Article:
§ ¶An amusing benefit of staying in 32-bit land
Quick entry today.
A limitation of 32-bit code is that it lives in a 32-bit address space, which limits directly addressable memory to 2-4GB and typically usable memory to as low as 1.5GB. Well, I've found that this is sometimes a benefit. You see, a Core i7 CPU can run code really fast, and if you've got a piece of code stuck in a loop allocating memory, that means it can allocate memory really fast too -- so fast that it sends the system into swap death within seconds. Sometimes with a lightweight debugger like WinDbg/CDB or with command-line utilities like taskkill.exe you can nuke the process quickly, but with a heavyweight IDE like Visual Studio it can take minutes for the debugger for respond and for the system to recover. If you have enough system memory, however, the 32-bit process will run out of address space and crash out before it can do damage. It's funny to see a process instantly hit the 1.5GB brick wall in Task Manager and then break in the debugger.
(You might ask why I have a paging file at all. Well, certain features of Windows require a paging file because it's a convenient way to do critically low level I/O, such as writing a kernel dump file. It also increases the chances of you being able to catch the offender before the system really absolutely runs out of memory, at which time Bad Things Happen(tm).)
The Ctrl + Alt + Delete screen needs to have priority above all other processes in the system, specifically for killing processes.
Tom - 05 08 11 - 09:41
I once tried running my 16 gig dev box without swap. It wasn't pretty.
Trimbo - 06 08 11 - 05:41
Makes you wonder if the VS debugger should have an option to jail your process into a restricted job object. Would be a nice feature.
tobi - 06 08 11 - 20:55
Interesting, didn't know you could do that with job objects. That looks cleaner than the idea I had of doing a bunch of VirtualAlloc(MEM_RESERVE) calls.
The docs mention that there can be a conflict from the Program Compatibility Assistant (PCA) using them, though, which is another reason to hate the PCA.
Phaeron - 06 08 11 - 21:59
Also, if your windows is in trial mode, user processes get moved into a non-removable job object that limits you to max 3 processes. Jobs are a quite underused feature for sandboxing in my opinion. That is what they are made for. You can set all kinds of limits, child processes get added automatically and can optionally be prevented from leaving the job.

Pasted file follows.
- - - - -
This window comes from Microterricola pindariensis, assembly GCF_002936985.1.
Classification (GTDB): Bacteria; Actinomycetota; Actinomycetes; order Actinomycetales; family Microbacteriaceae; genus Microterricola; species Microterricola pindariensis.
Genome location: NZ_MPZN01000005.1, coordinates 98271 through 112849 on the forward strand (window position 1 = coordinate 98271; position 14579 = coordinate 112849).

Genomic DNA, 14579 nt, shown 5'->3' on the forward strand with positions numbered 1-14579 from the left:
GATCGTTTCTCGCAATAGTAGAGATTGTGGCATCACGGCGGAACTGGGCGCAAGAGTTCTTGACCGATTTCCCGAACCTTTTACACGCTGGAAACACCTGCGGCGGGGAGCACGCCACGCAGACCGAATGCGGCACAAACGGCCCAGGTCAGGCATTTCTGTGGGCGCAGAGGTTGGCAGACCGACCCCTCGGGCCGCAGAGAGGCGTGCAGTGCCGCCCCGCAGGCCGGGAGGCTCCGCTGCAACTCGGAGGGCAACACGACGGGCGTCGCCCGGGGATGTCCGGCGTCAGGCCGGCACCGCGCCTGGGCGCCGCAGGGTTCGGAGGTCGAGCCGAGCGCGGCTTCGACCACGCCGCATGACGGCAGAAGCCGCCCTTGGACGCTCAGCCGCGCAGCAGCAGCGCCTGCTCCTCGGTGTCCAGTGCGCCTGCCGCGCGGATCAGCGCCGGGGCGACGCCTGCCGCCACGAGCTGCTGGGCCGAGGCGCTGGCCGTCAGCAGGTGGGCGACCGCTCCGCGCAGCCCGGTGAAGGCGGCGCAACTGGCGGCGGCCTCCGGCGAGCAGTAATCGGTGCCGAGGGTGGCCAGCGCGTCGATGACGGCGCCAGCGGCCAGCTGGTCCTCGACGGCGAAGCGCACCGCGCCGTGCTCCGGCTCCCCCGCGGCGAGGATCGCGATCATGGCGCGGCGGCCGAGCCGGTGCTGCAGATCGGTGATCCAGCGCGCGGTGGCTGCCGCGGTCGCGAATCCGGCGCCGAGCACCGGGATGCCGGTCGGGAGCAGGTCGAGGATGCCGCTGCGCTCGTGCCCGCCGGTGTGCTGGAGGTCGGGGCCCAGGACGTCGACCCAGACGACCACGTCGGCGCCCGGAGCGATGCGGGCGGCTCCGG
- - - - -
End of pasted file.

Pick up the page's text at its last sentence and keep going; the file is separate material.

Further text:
tobi - 06 08 11 - 22:31
And filling up the address space with MEM_RESERVE is hilarious ;-)
tobi - 06 08 11 - 22:32
Nothing has higher priority then the CD tray. This has been my joke and pet peeve since day one with windows. If I ever became CEO of microsoft, I would fire the person who did this.
This memory discussion brings up a good point, even though people have these nice systems with tons of memory, most 32 bit applications dont use it lol.
evropej - 08 08 11 - 03:59
I must say I haven't tried yet, but, if I would run into such problem on 64bits, I'd try calling SetProcessWorkingSetSize in debug builds...
Goran Mitrovic - 08 08 11 - 08:05
Goran: SetProcessWorkingSetSize won't help, because it only sets the amount of memory that Windows tries to keep resident in physical memory. It doesn't enforce any kind of quota.
KeyJ (link) - 17 08 11 - 19:43
KeyJ: I know, but, the rest of the system might remain responsive. My experience says that if you're not quick enough to terminate immediately, you might need minutes (even 10 or more) to quit application that allocates in a loop. It simply take ages for Windows to respond on mouse clicks and to launch TaskManager...
Goran Mitrovic - 22 08 11 - 05:03
Which brings us to a question -- why allocate memory in a (runaway) loop?
Igor Levicki (link) - 07 01 12 - 14:13
It was copying a singly linked list which had been corrupted and looped.
Phaeron - 07 01 12 - 19:03